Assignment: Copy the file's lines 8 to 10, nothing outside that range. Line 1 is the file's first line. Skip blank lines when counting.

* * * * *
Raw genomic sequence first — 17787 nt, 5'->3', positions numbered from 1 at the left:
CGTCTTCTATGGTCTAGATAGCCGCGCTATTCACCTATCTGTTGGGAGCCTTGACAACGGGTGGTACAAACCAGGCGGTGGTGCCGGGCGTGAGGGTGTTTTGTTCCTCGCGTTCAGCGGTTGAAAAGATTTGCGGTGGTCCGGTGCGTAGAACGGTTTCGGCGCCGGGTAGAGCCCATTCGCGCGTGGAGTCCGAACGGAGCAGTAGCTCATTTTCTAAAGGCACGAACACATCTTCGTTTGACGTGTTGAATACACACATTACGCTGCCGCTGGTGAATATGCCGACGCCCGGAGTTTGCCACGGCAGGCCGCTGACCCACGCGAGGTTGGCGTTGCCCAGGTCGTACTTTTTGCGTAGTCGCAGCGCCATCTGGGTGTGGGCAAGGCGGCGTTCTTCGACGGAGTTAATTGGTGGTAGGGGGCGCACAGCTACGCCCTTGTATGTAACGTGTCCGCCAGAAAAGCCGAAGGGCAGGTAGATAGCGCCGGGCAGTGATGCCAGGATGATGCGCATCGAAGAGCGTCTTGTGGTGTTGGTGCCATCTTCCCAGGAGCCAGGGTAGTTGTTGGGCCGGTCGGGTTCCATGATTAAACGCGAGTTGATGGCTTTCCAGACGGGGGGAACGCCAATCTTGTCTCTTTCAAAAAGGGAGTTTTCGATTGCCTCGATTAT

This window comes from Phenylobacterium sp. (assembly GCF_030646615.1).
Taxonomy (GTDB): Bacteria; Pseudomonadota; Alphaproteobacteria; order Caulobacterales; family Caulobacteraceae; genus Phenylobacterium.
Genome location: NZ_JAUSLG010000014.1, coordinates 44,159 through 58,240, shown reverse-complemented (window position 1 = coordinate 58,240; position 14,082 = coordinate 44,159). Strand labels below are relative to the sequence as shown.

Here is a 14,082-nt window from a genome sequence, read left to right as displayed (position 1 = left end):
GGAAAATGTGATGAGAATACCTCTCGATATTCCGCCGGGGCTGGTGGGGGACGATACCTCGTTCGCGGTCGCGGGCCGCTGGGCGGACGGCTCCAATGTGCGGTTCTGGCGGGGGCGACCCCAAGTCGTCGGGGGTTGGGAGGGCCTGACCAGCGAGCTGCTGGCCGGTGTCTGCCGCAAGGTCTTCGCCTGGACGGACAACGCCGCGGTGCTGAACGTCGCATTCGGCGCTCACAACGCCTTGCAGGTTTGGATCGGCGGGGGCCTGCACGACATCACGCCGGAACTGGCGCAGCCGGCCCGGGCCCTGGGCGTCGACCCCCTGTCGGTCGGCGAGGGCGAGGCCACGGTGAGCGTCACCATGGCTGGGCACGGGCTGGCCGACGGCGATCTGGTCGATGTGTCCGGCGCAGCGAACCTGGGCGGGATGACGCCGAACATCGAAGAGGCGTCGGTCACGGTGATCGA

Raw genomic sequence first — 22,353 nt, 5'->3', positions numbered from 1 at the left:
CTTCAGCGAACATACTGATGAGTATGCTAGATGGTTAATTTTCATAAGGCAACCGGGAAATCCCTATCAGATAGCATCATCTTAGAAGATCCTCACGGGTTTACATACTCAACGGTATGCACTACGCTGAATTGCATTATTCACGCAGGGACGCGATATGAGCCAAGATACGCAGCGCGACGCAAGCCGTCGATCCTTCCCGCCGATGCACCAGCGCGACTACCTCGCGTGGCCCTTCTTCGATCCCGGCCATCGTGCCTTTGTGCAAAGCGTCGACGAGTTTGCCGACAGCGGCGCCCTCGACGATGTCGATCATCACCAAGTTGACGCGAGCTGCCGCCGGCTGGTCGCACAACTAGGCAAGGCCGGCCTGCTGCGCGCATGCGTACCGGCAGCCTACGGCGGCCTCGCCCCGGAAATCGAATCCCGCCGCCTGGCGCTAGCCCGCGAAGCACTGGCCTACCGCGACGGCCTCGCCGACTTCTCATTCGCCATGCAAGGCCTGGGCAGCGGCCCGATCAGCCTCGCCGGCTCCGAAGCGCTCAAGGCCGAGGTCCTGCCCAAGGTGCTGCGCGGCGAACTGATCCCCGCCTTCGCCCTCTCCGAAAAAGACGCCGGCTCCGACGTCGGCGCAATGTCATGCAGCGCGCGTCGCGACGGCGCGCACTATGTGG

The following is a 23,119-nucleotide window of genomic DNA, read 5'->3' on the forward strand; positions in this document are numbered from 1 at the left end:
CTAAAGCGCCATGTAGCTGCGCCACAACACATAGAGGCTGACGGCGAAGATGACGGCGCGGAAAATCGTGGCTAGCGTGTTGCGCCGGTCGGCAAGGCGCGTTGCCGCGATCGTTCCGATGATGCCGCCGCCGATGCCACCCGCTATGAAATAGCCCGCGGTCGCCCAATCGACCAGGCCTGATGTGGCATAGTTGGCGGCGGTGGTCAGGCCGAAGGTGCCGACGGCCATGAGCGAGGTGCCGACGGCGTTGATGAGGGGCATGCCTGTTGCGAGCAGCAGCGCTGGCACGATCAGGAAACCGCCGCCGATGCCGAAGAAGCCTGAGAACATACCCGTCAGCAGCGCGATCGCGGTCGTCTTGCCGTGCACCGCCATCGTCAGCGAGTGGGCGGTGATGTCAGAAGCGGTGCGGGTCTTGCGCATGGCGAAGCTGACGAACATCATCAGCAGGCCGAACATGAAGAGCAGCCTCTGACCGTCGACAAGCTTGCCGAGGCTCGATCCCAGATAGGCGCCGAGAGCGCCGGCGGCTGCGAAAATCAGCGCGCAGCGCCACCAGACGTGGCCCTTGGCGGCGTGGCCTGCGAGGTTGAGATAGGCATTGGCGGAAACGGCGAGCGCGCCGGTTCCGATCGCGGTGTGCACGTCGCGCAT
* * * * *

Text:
Raw genomic sequence first — 22,353 nt, 5'->3', positions numbered from 1 at the left:
CTTCAGCGAACATACTGATGAGTATGCTAGATGGTTAATTTTCATAAGGCAACCGGGAAATCCCTATCAGATAGCATCATCTTAGAAGATCCTCACGGGTTTACATACTCAACGGTATGCACTACGCTGAATTGCATTATTCACGCAGGGACGCGATATGAGCCAAGATACGCAGCGCGACGCAAGCCGTCGATCCTTCCCGCCGATGCACCAGCGCGACTACCTCGCGTGGCCCTTCTTCGATCCCGGCCATCGTGCCTTTGTGCAAAGCGTCGACGAGTTTGCCGACAGCGGCGCCCTCGACGATGTCGATCATCACCAAGTTGACGCGAGCTGCCGCCGGCTGGTCGCACAACTAGGCAAGGCCGGCCTGCTGCGCGCATGCGTACCGGCAGCCTACGGCGGCCTCGCCCCGGAAATCGAATCCCGCCGCCTGGCGCTAGCCCGCGAAGCACTGGCCTACCGCGACGGCCTCGCCGACTTCTCATTCGCCATGCAAGGCCTGGGCAGCGGCCCGATCAGCCTCGCCGGCTCCGAAGCGCTCAAGGCCGAGGTCCTGCCCAAGGTGCTGCGCGGCGAACTGATCCCCGCCTTCGCCCTCTCCGAAAAAGACGCCGGCTCCGACGTCGGCGCAATGTCATGCAGCGCGCGTCGCGACGGCGCGCACTATGTGG

The following is a 23,119-nucleotide window of genomic DNA, read 5'->3' on the forward strand; positions in this document are numbered from 1 at the left end: